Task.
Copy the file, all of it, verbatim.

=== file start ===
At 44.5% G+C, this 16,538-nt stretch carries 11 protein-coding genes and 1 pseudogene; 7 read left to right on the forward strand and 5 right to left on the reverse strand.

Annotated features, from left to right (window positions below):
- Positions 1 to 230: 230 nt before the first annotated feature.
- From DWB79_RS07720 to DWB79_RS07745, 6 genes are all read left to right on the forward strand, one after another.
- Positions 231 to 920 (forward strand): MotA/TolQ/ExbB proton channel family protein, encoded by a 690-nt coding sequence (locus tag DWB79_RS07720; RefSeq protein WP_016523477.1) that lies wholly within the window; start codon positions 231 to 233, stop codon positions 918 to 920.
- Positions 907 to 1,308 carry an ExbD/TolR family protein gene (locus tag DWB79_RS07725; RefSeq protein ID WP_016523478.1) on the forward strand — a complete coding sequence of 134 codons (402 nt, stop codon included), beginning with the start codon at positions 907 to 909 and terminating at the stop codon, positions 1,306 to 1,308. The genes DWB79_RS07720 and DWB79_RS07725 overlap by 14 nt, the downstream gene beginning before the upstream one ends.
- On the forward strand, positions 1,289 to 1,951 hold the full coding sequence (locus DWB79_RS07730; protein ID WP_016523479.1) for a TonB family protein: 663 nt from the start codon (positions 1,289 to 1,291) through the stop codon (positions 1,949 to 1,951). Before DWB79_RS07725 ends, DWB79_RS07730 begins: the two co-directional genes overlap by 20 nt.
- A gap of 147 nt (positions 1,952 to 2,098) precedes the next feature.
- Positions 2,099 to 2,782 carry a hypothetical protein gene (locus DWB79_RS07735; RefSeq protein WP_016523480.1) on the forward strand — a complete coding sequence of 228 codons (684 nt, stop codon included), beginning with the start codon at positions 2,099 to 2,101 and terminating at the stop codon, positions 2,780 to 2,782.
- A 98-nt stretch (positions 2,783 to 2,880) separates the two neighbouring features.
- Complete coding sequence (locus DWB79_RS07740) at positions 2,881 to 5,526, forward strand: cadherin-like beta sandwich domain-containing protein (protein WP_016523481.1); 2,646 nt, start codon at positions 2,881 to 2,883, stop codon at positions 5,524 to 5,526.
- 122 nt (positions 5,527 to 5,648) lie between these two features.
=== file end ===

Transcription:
At 44.5% G+C, this 16,538-nt stretch carries 11 protein-coding genes and 1 pseudogene; 7 read left to right on the forward strand and 5 right to left on the reverse strand.

Annotated features, from left to right (window positions below):
- Positions 1 to 230: 230 nt before the first annotated feature.
- From DWB79_RS07720 to DWB79_RS07745, 6 genes are all read left to right on the forward strand, one after another.
- Positions 231 to 920 (forward strand): MotA/TolQ/ExbB proton channel family protein, encoded by a 690-nt coding sequence (locus tag DWB79_RS07720; RefSeq protein WP_016523477.1) that lies wholly within the window; start codon positions 231 to 233, stop codon positions 918 to 920.
- Positions 907 to 1,308 carry an ExbD/TolR family protein gene (locus tag DWB79_RS07725; RefSeq protein ID WP_016523478.1) on the forward strand — a complete coding sequence of 134 codons (402 nt, stop codon included), beginning with the start codon at positions 907 to 909 and terminating at the stop codon, positions 1,306 to 1,308. The genes DWB79_RS07720 and DWB79_RS07725 overlap by 14 nt, the downstream gene beginning before the upstream one ends.
- On the forward strand, positions 1,289 to 1,951 hold the full coding sequence (locus DWB79_RS07730; protein ID WP_016523479.1) for a TonB family protein: 663 nt from the start codon (positions 1,289 to 1,291) through the stop codon (positions 1,949 to 1,951). Before DWB79_RS07725 ends, DWB79_RS07730 begins: the two co-directional genes overlap by 20 nt.
- A gap of 147 nt (positions 1,952 to 2,098) precedes the next feature.
- Positions 2,099 to 2,782 carry a hypothetical protein gene (locus DWB79_RS07735; RefSeq protein WP_016523480.1) on the forward strand — a complete coding sequence of 228 codons (684 nt, stop codon included), beginning with the start codon at positions 2,099 to 2,101 and terminating at the stop codon, positions 2,780 to 2,782.
- A 98-nt stretch (positions 2,783 to 2,880) separates the two neighbouring features.
- Complete coding sequence (locus DWB79_RS07740) at positions 2,881 to 5,526, forward strand: cadherin-like beta sandwich domain-containing protein (protein WP_016523481.1); 2,646 nt, start codon at positions 2,881 to 2,883, stop codon at positions 5,524 to 5,526.
- 122 nt (positions 5,527 to 5,648) lie between these two features.